In The Towers of the Sunset by L.E. Modesitt, Jr., there was one thing that really leapt out at me from the absolute beginning: the book was written in the present tense. Obviously, my first reaction was one of confusion. It was strange seeing a book written so after I had been so long reading traditional novels in the past tense. It kept throwing me off to be reading it like that for the first twenty-five pages or so. But soon I developed a keen liking for it. I thought that using the present tense made the book much more exciting, putting you in the action instead of making the reader a bored spectator to the book. I truly admire Modesitt for going out on a limb like this. I think that it takes a lot of guts for an author to do something like this, especially in today's overly confined and narrow-minded society. Also, it did a great job of making this book stand out above all others. I read this book a while ago, but it's still vivid in my memory due to its radical and noteworthy style of writing. Chances are that I will remember this book for years to come, both as the absolutely excellent narrative that it was and the exquisite and daring foray into the present tense. Overall, this was a truly excellent book that I would recommend without any hesitation.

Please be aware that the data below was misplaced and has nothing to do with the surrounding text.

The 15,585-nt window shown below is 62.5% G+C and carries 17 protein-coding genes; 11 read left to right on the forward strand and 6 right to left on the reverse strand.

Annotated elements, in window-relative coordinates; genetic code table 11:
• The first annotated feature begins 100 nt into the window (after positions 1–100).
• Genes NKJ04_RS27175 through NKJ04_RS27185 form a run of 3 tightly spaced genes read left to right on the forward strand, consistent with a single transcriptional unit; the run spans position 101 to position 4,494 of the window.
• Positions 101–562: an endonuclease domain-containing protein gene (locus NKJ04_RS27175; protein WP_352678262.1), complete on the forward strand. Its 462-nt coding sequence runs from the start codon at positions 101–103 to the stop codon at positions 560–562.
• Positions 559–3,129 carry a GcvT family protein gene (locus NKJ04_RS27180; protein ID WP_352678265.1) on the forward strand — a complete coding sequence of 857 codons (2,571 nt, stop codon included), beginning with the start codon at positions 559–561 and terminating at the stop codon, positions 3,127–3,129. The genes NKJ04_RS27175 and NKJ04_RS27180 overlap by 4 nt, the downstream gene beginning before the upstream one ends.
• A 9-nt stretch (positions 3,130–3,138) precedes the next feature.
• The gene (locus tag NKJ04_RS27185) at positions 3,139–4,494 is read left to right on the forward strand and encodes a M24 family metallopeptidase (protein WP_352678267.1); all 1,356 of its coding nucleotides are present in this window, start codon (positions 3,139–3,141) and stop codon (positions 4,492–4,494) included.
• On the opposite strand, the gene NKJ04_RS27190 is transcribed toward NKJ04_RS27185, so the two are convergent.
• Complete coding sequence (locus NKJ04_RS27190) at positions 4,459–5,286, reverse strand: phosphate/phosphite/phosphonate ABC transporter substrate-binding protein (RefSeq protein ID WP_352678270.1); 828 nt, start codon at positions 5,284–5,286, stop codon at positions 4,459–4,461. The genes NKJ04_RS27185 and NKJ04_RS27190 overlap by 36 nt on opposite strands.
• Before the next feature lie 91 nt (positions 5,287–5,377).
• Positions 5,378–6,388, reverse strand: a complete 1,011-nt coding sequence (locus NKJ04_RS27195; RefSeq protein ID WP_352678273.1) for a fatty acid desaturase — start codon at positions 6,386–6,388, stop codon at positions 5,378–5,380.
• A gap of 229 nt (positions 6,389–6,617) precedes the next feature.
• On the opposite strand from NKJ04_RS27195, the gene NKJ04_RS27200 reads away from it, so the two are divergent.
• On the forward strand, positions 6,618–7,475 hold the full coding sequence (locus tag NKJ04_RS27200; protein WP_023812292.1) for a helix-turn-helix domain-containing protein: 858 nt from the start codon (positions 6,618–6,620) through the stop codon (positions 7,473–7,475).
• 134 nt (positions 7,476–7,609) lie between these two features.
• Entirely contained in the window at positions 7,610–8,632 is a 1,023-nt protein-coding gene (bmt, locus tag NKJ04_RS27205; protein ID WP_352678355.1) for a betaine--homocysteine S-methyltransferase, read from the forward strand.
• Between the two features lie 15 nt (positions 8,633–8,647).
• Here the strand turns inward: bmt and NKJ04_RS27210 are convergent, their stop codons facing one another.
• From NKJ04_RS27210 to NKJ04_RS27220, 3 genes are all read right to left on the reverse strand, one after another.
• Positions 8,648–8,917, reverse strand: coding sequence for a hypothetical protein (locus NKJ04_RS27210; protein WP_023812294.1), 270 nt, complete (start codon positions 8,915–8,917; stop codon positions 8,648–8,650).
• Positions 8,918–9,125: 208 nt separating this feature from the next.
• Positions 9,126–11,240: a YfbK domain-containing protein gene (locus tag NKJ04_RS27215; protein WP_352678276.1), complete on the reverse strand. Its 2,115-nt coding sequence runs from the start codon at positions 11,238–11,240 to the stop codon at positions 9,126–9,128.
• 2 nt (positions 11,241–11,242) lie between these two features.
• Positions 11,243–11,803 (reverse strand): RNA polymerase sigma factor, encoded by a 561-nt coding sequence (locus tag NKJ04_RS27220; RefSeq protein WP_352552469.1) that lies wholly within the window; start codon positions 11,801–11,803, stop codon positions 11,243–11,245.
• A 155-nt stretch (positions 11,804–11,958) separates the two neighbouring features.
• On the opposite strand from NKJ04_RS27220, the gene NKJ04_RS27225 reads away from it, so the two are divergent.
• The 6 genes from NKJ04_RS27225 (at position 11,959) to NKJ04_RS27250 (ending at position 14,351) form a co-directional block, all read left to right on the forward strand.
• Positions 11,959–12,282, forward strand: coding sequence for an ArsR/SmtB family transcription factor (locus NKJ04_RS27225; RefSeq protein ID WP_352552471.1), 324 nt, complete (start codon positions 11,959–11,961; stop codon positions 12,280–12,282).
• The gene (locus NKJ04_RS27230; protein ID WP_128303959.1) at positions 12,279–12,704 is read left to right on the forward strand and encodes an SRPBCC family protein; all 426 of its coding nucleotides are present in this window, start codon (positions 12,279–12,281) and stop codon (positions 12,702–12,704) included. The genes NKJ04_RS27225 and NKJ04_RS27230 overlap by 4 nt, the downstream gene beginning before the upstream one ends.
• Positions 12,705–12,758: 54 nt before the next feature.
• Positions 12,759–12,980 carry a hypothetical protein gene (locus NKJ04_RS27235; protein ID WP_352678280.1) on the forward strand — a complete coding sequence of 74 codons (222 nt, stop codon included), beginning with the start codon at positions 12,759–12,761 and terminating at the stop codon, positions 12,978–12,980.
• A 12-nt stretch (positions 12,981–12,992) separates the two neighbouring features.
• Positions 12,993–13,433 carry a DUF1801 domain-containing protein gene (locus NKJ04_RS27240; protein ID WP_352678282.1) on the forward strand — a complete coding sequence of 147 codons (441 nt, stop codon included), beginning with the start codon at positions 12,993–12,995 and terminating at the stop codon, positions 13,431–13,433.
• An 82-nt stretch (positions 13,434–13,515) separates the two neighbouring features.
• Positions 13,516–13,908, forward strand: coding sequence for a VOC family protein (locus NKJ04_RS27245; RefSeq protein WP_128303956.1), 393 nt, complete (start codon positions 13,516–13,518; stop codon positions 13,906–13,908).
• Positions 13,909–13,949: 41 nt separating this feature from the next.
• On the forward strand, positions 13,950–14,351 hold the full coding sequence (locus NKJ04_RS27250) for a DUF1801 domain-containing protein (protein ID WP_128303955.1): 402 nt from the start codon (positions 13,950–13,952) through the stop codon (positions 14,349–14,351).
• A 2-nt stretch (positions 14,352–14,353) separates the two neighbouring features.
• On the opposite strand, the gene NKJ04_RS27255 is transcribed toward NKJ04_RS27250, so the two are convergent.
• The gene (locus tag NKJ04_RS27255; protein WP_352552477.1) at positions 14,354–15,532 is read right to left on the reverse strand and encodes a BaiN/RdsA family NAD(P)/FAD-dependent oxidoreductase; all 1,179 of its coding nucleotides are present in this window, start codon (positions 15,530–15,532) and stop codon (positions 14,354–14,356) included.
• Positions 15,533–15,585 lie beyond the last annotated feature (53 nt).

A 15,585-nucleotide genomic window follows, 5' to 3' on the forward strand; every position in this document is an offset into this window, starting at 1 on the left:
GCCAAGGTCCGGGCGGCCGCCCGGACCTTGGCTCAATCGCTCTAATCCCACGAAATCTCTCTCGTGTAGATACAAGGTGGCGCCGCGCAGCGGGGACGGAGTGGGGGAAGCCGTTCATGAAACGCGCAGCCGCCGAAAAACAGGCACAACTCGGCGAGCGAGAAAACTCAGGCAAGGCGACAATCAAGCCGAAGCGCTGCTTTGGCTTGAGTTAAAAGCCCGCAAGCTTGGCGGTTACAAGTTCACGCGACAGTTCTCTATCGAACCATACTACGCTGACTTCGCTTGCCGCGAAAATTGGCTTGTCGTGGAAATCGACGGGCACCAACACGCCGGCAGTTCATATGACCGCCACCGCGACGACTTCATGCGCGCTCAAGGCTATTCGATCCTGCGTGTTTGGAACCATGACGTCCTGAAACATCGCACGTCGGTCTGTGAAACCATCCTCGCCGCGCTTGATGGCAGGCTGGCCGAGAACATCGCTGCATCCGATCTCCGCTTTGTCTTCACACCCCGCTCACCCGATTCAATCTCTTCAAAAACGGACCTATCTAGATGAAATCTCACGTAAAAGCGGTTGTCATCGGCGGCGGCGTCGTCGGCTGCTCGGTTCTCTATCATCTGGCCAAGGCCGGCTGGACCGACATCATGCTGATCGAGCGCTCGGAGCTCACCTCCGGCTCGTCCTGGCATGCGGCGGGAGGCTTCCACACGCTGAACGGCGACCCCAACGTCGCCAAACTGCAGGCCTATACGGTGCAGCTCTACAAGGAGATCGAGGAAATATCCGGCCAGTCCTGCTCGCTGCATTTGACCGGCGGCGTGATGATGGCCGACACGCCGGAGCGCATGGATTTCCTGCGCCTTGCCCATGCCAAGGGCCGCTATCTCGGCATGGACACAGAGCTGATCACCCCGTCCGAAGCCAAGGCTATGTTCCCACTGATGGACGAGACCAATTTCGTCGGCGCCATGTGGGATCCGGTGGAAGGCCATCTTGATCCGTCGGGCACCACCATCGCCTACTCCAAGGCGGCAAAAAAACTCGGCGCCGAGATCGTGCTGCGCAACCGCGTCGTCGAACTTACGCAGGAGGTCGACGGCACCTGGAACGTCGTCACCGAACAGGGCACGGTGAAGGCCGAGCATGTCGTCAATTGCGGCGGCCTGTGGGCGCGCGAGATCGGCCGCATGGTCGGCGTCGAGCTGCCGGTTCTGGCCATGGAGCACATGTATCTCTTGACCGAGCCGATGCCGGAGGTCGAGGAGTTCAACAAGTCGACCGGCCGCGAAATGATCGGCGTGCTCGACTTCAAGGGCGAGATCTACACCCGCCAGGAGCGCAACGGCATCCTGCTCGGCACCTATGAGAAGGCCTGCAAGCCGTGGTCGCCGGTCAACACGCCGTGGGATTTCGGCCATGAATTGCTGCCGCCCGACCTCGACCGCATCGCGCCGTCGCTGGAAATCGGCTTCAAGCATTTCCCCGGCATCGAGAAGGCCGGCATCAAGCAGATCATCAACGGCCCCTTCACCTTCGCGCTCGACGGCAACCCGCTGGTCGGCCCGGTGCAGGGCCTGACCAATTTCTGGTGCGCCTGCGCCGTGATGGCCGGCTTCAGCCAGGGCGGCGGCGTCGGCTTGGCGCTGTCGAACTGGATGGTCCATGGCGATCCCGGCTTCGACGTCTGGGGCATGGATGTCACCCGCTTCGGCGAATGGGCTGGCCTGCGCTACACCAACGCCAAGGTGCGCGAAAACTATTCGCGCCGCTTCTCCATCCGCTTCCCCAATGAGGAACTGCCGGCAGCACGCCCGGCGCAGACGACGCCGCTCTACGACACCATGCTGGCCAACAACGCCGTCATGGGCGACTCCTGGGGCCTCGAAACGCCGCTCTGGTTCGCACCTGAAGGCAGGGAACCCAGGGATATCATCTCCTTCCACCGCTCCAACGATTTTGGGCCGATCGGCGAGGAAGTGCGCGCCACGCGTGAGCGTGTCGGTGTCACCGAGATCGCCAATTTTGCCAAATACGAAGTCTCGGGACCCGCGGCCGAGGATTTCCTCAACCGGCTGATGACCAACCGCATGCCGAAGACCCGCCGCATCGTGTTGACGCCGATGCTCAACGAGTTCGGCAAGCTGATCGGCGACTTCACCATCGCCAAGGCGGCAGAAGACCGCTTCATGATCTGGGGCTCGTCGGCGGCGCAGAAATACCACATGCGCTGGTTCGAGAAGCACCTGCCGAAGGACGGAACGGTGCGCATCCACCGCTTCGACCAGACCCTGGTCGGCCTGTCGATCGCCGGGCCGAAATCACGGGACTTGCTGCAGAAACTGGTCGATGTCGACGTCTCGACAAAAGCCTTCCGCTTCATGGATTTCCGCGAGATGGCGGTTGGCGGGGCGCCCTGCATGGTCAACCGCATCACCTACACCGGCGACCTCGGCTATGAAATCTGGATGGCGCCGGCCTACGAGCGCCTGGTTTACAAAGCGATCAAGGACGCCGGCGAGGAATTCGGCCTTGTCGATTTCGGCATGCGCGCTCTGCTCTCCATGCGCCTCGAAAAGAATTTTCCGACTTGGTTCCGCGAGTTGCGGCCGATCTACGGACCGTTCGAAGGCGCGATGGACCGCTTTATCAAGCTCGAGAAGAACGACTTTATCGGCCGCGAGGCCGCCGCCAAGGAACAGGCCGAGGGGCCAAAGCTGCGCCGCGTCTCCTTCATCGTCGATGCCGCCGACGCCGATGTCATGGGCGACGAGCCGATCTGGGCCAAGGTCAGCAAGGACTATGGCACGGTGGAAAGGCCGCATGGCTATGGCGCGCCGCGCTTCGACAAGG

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8 of 8 people found the following review helpful By Matthew A Callahan on August 4, 2000
Format: Mass Market Paperback